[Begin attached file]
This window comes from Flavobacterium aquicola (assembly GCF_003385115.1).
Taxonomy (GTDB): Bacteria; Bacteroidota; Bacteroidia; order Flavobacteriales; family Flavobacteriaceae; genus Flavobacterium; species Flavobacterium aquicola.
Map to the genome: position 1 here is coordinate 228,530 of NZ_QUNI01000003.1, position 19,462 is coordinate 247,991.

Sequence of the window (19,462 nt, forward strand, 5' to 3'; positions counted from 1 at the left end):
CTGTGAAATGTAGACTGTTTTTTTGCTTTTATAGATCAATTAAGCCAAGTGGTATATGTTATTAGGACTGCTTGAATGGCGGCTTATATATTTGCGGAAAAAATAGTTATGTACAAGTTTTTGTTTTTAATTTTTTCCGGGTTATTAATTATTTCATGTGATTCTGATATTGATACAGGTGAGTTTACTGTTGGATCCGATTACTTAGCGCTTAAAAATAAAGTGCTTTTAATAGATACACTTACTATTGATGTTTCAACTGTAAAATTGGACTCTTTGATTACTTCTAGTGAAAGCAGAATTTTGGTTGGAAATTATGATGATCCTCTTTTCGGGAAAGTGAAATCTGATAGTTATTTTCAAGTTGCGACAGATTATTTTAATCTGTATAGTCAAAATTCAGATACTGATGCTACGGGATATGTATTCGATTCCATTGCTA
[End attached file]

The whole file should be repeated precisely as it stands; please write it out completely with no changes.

This window comes from Flavobacterium aquicola (assembly GCF_003385115.1).
Taxonomy (GTDB): Bacteria; Bacteroidota; Bacteroidia; order Flavobacteriales; family Flavobacteriaceae; genus Flavobacterium; species Flavobacterium aquicola.
Map to the genome: position 1 here is coordinate 228,530 of NZ_QUNI01000003.1, position 19,462 is coordinate 247,991.

Sequence of the window (19,462 nt, forward strand, 5' to 3'; positions counted from 1 at the left end):
CTGTGAAATGTAGACTGTTTTTTTGCTTTTATAGATCAATTAAGCCAAGTGGTATATGTTATTAGGACTGCTTGAATGGCGGCTTATATATTTGCGGAAAAAATAGTTATGTACAAGTTTTTGTTTTTAATTTTTTCCGGGTTATTAATTATTTCATGTGATTCTGATATTGATACAGGTGAGTTTACTGTTGGATCCGATTACTTAGCGCTTAAAAATAAAGTGCTTTTAATAGATACACTTACTATTGATGTTTCAACTGTAAAATTGGACTCTTTGATTACTTCTAGTGAAAGCAGAATTTTGGTTGGAAATTATGATGATCCTCTTTTCGGGAAAGTGAAATCTGATAGTTATTTTCAAGTTGCGACAGATTATTTTAATCTGTATAGTCAAAATTCAGATACTGATGCTACGGGATATGTATTCGATTCCATTGCTA